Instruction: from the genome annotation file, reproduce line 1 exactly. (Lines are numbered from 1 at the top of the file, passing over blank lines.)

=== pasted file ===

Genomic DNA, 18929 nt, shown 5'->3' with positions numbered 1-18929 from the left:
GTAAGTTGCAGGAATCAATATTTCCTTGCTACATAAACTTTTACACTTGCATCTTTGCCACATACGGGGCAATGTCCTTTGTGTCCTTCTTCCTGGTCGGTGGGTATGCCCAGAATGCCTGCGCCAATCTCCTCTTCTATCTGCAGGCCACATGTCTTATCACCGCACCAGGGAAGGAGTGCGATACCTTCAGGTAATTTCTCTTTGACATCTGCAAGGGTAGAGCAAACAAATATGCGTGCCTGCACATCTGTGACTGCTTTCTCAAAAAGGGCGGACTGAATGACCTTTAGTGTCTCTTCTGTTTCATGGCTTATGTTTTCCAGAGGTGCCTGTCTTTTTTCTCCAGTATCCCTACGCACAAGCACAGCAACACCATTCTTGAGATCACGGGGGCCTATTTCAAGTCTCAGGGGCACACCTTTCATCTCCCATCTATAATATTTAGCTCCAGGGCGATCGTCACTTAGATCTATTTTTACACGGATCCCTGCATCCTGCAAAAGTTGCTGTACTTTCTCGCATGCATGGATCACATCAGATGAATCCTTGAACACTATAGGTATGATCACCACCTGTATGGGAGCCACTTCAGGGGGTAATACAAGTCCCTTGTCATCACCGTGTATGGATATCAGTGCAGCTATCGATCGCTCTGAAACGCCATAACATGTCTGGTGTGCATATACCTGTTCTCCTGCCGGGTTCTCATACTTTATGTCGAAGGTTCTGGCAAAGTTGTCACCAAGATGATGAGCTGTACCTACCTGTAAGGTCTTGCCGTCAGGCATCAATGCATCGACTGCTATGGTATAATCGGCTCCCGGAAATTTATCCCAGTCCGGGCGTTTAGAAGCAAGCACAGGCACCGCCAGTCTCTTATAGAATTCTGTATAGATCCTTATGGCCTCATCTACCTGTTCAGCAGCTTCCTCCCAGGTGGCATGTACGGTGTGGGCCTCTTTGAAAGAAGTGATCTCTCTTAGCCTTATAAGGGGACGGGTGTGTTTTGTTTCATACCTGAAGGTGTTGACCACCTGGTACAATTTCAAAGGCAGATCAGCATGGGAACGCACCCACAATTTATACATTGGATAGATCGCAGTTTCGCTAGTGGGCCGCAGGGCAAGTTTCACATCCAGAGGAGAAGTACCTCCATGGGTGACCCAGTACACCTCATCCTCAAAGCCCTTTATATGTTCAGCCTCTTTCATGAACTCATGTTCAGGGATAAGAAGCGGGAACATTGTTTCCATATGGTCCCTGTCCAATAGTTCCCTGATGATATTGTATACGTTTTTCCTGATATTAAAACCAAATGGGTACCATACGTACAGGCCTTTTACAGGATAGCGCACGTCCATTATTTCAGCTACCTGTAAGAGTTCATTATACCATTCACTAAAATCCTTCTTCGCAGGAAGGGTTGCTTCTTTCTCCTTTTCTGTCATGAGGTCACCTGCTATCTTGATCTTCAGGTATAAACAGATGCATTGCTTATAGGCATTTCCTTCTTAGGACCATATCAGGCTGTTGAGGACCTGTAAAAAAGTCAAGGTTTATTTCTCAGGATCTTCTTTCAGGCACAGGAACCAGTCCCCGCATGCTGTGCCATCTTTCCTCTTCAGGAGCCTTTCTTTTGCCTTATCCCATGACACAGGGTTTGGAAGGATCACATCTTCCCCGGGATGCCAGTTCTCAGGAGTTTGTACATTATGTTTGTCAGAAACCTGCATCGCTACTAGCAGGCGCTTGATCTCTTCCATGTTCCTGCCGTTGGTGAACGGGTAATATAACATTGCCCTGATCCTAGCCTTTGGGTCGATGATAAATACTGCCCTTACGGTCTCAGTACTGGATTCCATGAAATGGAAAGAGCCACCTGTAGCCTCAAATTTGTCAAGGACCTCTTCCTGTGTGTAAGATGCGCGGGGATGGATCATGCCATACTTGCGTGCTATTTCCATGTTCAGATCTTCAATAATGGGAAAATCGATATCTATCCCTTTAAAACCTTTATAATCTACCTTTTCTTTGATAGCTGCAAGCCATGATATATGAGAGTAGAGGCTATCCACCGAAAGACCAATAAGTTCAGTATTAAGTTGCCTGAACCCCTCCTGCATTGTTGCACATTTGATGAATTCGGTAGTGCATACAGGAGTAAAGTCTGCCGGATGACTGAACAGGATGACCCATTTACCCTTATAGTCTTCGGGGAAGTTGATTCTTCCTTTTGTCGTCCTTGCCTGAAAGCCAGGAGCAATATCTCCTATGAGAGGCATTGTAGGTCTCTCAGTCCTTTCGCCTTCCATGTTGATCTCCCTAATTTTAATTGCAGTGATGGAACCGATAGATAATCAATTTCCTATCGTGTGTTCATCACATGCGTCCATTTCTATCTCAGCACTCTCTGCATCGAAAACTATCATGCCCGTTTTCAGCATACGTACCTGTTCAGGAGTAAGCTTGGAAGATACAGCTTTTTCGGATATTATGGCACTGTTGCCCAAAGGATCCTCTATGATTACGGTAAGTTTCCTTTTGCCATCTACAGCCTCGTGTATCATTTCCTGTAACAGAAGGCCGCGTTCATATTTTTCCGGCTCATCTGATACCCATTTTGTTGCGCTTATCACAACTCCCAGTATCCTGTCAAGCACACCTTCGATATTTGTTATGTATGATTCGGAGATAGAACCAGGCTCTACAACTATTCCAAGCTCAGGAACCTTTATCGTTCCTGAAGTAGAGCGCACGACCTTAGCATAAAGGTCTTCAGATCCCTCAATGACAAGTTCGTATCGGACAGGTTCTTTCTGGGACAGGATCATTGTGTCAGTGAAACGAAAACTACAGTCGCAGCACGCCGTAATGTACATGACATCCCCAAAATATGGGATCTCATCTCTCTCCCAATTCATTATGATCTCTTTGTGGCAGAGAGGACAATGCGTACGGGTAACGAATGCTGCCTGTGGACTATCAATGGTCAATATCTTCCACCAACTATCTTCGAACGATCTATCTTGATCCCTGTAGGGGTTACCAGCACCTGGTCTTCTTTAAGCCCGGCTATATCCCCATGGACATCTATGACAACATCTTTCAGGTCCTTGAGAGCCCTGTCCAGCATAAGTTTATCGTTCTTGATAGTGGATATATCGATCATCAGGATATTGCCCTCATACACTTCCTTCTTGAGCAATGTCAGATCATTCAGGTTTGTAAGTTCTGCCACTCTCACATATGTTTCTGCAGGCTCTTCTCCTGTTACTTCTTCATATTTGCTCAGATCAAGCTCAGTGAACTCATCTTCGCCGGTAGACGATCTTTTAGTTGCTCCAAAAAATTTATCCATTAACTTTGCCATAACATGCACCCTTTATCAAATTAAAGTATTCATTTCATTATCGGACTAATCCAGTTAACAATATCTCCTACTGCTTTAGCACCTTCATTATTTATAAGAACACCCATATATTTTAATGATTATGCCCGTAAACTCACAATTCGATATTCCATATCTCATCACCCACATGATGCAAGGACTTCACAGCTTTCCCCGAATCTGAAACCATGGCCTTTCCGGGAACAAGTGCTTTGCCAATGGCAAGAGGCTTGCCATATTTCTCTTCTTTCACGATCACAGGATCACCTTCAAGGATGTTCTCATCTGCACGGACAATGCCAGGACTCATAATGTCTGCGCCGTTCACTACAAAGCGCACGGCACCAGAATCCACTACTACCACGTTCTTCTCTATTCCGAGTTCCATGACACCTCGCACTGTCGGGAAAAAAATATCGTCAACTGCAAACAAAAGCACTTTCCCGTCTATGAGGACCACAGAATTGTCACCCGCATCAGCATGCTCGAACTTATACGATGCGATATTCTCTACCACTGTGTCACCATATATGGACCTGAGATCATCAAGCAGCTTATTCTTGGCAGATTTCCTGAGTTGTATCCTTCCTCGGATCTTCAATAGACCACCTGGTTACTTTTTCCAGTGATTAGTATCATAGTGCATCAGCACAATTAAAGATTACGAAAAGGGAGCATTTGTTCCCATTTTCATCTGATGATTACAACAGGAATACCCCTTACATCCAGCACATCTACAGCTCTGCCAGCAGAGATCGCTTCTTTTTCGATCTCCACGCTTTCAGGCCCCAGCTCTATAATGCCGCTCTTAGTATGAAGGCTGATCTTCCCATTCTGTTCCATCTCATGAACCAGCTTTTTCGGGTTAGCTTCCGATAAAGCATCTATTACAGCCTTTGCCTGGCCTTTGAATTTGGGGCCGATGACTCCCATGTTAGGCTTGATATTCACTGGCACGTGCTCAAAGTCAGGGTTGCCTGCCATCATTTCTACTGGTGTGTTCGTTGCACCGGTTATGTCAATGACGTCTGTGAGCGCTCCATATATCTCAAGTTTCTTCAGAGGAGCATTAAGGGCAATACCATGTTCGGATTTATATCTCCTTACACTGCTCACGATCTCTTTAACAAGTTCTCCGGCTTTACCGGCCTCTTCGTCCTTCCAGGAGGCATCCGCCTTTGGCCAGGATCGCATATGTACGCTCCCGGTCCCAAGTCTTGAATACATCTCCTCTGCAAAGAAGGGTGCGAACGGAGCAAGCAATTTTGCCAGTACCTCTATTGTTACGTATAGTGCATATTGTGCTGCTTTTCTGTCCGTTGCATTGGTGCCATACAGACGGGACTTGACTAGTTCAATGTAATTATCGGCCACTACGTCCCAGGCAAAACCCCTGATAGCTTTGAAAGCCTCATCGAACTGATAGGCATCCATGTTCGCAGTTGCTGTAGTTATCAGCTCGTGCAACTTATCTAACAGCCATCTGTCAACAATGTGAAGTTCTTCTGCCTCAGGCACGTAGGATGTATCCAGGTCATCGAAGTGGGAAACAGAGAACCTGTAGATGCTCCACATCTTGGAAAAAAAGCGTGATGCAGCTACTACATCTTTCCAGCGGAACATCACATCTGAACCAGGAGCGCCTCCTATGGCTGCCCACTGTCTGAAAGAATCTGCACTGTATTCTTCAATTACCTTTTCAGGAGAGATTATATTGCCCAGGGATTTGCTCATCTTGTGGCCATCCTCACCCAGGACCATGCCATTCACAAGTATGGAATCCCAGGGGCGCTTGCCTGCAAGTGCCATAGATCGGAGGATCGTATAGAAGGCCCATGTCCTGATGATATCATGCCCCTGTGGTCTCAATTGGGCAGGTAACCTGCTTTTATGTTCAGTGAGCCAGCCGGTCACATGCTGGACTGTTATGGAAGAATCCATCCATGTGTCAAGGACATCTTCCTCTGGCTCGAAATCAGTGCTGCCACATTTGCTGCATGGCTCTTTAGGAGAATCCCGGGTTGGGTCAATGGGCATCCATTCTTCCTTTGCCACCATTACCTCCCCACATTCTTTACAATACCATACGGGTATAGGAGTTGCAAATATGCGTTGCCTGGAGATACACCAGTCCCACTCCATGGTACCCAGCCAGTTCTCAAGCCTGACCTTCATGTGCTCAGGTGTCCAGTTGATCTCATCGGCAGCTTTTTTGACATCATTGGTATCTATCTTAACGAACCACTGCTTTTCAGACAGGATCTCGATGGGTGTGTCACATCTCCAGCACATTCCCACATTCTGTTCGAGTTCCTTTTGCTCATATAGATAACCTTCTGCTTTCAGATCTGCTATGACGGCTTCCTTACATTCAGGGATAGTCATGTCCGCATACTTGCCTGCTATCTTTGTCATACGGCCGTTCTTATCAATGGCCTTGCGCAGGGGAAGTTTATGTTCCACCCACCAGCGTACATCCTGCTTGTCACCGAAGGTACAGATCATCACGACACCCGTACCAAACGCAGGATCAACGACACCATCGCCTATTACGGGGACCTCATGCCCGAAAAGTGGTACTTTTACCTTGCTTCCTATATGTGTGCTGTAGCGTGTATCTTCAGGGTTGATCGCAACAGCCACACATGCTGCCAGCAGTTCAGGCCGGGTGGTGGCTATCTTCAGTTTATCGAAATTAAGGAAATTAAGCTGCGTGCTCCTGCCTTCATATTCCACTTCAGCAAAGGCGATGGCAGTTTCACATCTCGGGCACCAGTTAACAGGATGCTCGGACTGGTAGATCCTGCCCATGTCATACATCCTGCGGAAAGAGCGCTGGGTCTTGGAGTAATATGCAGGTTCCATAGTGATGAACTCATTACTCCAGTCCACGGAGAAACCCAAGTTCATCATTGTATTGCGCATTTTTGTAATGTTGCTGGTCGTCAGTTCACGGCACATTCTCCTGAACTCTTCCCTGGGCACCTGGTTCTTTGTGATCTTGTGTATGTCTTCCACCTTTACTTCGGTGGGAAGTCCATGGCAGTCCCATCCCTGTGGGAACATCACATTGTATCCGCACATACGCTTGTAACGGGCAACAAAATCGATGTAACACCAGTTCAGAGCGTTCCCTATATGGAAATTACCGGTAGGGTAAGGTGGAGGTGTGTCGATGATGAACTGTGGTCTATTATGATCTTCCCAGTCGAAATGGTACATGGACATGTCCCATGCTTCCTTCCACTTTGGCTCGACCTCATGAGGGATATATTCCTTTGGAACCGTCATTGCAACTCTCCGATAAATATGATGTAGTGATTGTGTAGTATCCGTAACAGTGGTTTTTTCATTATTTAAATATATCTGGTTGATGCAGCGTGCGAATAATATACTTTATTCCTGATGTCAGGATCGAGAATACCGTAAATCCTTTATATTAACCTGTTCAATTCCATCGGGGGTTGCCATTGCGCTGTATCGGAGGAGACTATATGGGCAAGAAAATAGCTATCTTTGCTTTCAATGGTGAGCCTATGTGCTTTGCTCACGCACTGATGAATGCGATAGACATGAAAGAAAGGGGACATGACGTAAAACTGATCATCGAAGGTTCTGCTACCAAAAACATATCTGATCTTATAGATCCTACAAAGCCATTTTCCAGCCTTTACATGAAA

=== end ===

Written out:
Genomic DNA, 18929 nt, shown 5'->3' with positions numbered 1-18929 from the left: